May 4, 2020
This morning NC Governor Cooper signed into law the COVID-19 crisis funding bill unanimously passed by the North Carolina General Assembly on Saturday, May 2, 2020. The roughly $1.5 billion package addresses a variety of provisions, including economic support, education, health care, and provisions for the continuity of state government and regulatory relief.
Accrual of interest on tax obligations suspended
The bill waives the accrual of interest on income and franchise tax liabilities owed between April 15 and July 15. This includes the interest on underpayment of estimated income taxes for the 1st and 2nd quarter of 2020, which effectively means that they can be paid by July 15. The Department of Revenue previously postponed the filing and payment deadlines from April 15 to July 15. In conjunction with that, the Department also waived the assessment of penalties between April 15 and July 15, but the waiver of interest required legislative action.
Funds of Buncombe County TDA Available for Small Business Grants
The legislation allows the Buncombe County Tourism Development Authority (TDA) to provide up to $5 million to be directed towards grants to assist small businesses located in Buncombe County that have closed or been otherwise significantly affected due to the COVID-19 pandemic. The grants will be provided to cover the costs of recommencing business activities.
Specifically, the grants are available to Buncombe County businesses that:
- Existed prior to January 1, 2020, and “promote tourism and patronage lodging facilities in the county, including, at a minimum, restaurants, retail establishments, studios and galleries, visitor attractions, tours and activities, breweries, wineries, cideries, distilleries, entertainment and event venues, and other providers of food, drink, or entertainment to patrons.” Companies that provide lodging are not eligible for the grant.
- Employed at least two but nor more than 200 full-time equivalent employees on March 10, which is when North Carolina’s state of emergency was declared.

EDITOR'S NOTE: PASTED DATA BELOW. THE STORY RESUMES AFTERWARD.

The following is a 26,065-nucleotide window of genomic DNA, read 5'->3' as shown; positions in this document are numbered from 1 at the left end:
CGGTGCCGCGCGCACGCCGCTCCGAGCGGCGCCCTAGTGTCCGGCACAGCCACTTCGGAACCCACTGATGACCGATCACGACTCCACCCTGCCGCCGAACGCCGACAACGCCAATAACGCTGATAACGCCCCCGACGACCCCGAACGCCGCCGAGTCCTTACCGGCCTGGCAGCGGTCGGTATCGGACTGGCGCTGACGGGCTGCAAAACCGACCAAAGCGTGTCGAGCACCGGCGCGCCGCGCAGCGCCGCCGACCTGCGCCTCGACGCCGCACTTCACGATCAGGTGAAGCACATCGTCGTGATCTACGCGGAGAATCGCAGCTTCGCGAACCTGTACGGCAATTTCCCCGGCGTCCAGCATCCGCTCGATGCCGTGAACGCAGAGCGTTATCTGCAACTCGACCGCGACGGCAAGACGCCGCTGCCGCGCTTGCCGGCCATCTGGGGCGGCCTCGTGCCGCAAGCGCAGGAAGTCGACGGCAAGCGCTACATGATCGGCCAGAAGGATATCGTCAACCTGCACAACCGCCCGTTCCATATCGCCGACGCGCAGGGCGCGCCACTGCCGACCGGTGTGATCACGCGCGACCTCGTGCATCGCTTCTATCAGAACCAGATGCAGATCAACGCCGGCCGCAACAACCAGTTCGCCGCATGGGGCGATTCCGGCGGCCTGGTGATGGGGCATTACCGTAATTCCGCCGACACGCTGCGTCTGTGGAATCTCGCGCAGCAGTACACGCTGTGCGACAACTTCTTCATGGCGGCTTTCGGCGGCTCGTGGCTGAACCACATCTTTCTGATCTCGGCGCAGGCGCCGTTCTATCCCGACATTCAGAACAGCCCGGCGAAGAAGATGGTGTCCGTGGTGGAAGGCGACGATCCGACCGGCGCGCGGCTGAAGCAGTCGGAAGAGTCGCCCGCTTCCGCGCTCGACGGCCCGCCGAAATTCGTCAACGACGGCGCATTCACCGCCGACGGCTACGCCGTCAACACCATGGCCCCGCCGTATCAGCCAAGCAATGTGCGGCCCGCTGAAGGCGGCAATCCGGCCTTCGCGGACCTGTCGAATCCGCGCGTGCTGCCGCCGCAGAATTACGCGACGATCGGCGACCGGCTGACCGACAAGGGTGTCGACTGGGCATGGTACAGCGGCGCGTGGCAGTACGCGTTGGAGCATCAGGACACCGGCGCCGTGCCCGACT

- Ceased and have not restarted operations due to economic loss stemming from the virus or can otherwise demonstrate significant economic loss and change in operations.
- Provide detailed business plans for recommencing operations or resuming normal operations following the state of emergency, showing that the ongoing business concern is sustainable for at least one year.
- Conduct activities that will significantly increase the patronage of lodging facilities in Buncombe County.
Grants can be for up to $50,000, and independently owned businesses will receive priority. The funding will come from unspent funds currently remaining in the Tourism Product Development Fund, which comes from a portion of the occupancy tax paid by people who visit and stay overnight in commercial lodging facilities in Asheville and Buncombe County.
The bill makes changes to unemployment laws and provides flexibility in the administration provided by the Department of Employment Security. Also, employers that made 2020 contributions to the state’s Unemployment Insurance Fund on or before April 30, 2020, are eligible for a tax credit for those amounts, which can be claimed on their unemployment tax report due on or before July 31, 2020.
Lastly, in order to ease the financial burden on students and their families, the bill requires that an institution of The University of North Carolina not accrue or charge any interest to past-due student accounts between March 13, 2020, and September 15, 2020.
To read other JPS COVID-related articles, click here.
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